Older adults in rural South Africa who care for their grandchildren may also be safeguarding their cognitive function

Two older women walk on a dirt road in rural South Africa

Three researchers (Harvard Pop Center Research Scientist Elyse Jennings, Research Associate Director Meagan Farrell, and former Bell Fellow Lindsay Kobayashi) affiliated with one of the flagship projects at the Harvard Pop Center — Health and Aging in Africa: A Longitudinal Study of an INDEPTH Community in South Africa (HAALSI) — have published their findings in the Journal of Aging and Health.

Does cognitive function in older population living in South Africa differ based on HIV status?

Older men and women in South Africa part of the HAALSI study

A team of researchers affiliated with the HAALSI study have published their findings in Nature indicating that cognitive function scores varied depending on whether participants were being assessed using conventional measurement instruments versus one designed for low-literacy settings.

A hopeful discovery about later-life cognitive function in those exposed to early-life adversity in rural South Africa

Older woman in South Africa

The HAALSI team of researchers is one of the first to look at the impacts of early-life adversity (such as parental unemployment, discord and substance abuse, and physical abuse) on later-life cognitive function in rural South Africa. Their findings published in Psychology and Aging suggest that cognitive function is, for the most part, resilient against early-life adversity.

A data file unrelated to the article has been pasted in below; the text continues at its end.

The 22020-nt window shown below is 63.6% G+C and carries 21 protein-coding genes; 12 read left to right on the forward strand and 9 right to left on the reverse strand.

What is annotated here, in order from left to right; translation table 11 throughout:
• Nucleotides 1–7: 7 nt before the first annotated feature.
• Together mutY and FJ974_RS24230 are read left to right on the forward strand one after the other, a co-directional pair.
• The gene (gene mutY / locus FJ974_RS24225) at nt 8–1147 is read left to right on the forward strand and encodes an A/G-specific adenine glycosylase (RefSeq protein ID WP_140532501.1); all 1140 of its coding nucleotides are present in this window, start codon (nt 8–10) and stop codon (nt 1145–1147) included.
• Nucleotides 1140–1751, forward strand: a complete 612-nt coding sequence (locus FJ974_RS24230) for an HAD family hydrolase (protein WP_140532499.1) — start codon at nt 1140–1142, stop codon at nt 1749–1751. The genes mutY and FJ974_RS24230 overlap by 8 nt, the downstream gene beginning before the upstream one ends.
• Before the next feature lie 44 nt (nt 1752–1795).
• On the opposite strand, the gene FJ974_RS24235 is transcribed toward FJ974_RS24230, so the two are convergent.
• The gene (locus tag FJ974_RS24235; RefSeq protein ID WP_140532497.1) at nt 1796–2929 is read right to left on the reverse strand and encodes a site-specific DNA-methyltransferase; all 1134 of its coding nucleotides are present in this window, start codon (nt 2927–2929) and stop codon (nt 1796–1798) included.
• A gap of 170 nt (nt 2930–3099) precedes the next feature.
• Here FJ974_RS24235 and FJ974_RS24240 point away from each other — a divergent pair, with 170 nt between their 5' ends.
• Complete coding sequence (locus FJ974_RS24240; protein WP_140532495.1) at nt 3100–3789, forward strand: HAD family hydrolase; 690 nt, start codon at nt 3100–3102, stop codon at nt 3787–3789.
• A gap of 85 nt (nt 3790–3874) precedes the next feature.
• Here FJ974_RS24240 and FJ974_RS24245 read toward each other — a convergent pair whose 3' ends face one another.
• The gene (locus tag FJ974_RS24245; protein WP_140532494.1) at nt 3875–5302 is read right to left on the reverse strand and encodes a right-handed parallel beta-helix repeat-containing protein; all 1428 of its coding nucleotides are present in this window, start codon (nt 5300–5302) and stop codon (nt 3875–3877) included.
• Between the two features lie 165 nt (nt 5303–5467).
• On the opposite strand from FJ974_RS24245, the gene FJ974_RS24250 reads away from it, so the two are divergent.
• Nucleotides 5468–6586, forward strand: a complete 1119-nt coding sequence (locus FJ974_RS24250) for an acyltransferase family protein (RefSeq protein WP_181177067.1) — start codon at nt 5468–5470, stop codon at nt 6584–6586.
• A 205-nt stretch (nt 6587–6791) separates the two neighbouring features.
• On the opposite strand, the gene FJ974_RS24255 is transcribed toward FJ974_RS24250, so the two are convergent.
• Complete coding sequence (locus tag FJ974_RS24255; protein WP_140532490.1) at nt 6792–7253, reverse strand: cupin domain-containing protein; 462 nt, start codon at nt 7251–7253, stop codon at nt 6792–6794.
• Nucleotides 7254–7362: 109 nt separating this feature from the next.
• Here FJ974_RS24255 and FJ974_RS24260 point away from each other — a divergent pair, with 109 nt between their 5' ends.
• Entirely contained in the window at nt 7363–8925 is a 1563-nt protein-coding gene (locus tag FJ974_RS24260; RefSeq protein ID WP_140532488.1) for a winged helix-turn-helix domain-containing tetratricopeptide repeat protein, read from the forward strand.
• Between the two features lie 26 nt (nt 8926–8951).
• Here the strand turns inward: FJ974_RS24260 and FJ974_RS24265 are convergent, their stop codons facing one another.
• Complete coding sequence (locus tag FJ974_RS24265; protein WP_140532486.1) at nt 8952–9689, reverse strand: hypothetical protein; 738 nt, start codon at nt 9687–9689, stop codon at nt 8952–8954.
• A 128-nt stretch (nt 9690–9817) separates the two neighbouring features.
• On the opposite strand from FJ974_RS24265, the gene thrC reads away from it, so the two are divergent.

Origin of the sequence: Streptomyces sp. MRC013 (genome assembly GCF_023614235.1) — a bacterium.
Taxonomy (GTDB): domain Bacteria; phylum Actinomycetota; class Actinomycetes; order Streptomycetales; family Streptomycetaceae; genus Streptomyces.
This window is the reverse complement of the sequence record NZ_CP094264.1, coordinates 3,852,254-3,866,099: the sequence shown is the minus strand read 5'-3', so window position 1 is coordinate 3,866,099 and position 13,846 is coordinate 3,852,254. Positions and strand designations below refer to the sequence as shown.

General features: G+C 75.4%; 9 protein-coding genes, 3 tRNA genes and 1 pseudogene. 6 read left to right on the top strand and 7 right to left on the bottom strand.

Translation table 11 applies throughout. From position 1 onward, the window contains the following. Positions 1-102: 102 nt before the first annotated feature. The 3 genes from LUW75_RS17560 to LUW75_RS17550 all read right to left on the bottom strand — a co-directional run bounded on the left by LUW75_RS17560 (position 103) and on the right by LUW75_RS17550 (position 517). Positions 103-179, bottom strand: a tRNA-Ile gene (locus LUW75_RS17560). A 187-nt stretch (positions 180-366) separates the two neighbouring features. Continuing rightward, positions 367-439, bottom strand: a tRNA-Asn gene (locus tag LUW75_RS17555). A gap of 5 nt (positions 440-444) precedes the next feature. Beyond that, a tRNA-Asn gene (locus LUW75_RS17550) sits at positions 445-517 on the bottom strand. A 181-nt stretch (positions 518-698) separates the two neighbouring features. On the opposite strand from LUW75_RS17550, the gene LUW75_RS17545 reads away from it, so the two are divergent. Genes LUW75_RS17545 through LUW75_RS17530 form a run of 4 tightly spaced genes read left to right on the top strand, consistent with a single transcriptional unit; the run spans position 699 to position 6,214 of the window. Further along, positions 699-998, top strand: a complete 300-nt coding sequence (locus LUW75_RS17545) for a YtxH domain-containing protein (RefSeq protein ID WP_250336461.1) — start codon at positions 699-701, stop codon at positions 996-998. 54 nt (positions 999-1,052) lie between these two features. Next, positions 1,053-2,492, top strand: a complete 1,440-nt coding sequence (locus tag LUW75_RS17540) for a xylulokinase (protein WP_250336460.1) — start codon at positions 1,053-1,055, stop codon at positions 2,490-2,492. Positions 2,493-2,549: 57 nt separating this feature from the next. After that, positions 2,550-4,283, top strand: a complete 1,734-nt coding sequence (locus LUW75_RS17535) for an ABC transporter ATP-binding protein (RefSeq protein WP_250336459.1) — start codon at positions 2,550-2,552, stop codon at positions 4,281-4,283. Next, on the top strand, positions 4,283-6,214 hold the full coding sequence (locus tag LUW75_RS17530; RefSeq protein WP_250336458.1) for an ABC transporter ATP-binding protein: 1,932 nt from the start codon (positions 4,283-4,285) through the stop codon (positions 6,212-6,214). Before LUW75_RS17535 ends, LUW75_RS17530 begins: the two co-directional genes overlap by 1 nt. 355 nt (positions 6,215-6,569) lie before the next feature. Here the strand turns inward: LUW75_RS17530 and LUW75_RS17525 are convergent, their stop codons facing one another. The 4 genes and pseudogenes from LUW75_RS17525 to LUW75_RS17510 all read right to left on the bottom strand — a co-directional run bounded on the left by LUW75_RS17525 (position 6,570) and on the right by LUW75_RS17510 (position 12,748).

Is social capital valuable in protecting cognitive function in lower-resource settings such as rural South Africa?

Older man in South Africa sitting in a field

While theories about the connection between strong social supports and better cognitive health among an aging population are well established in higher resource settings (high income, high education levels), less is known about whether this same pattern exists in lower resource settings. Researchers affiliated with Health and Aging in Africa: a Longitudinal Study of an INDEPTH community in South Africa (HAALSI) have published findings that suggest that a similar pattern…

Riding the bus to better cognitive function

Findings from a study authored by Harvard Pop Center Bell Fellow Emilie Courtin, faculty member Mauricio Avendano, and colleagues reveal that making public transportation more accessible to older adults (by way of a free bus pass) did more than just boost ridership; it also increased their cognitive functioning, perhaps by facilitating a more socially and physically active lifestyle.

New HAALSI study findings: Education negates height disparity in cognitive function for older adults living in South Africa

South African women

A study published by HAALSI researchers, including recent Harvard Bell Fellow Lindsay Kobayashi, Pop Center Director Lisa Berkman, and faculty members SV Subramanian (Subu), Kathleen Kahn, and Stephen Tollman, finds that while short stature may be a risk factor for cognitive function among older adults living in South Africa, education was found to negate the relationship between height disparity and cognitive function.

What is driving later-life cognitive function of a rural South African population that lived under Apartheid?

Harvard Bell Fellow Lindsay Kobayashi, PhD, is lead author on a paper published in Social Science & Medicine that is one of the few studies that takes a closer look at the life-course drivers (e.g., self-reported childhood health and father’s occupation) of cognitive aging in South Africa. Other authors include researchers associated with the Harvard Pop Center and the HAALSI study. Photo: United Nations on Flickr

Economic downturns negatively impact future cognitive functioning of older U.S. workers

A study published in The Journals of Gerontology Series B by recent Harvard Bell Fellow Philipp Hessel, Pop Center Director Lisa Berkman, and faculty member Mauricio Avendano has found exposure to economic downturns among U.S. workers approaching retirement age to be associated with decreased cognitive functioning later in life. Longer periods of exposure to downturns were found to be associated with lower levels of functioning.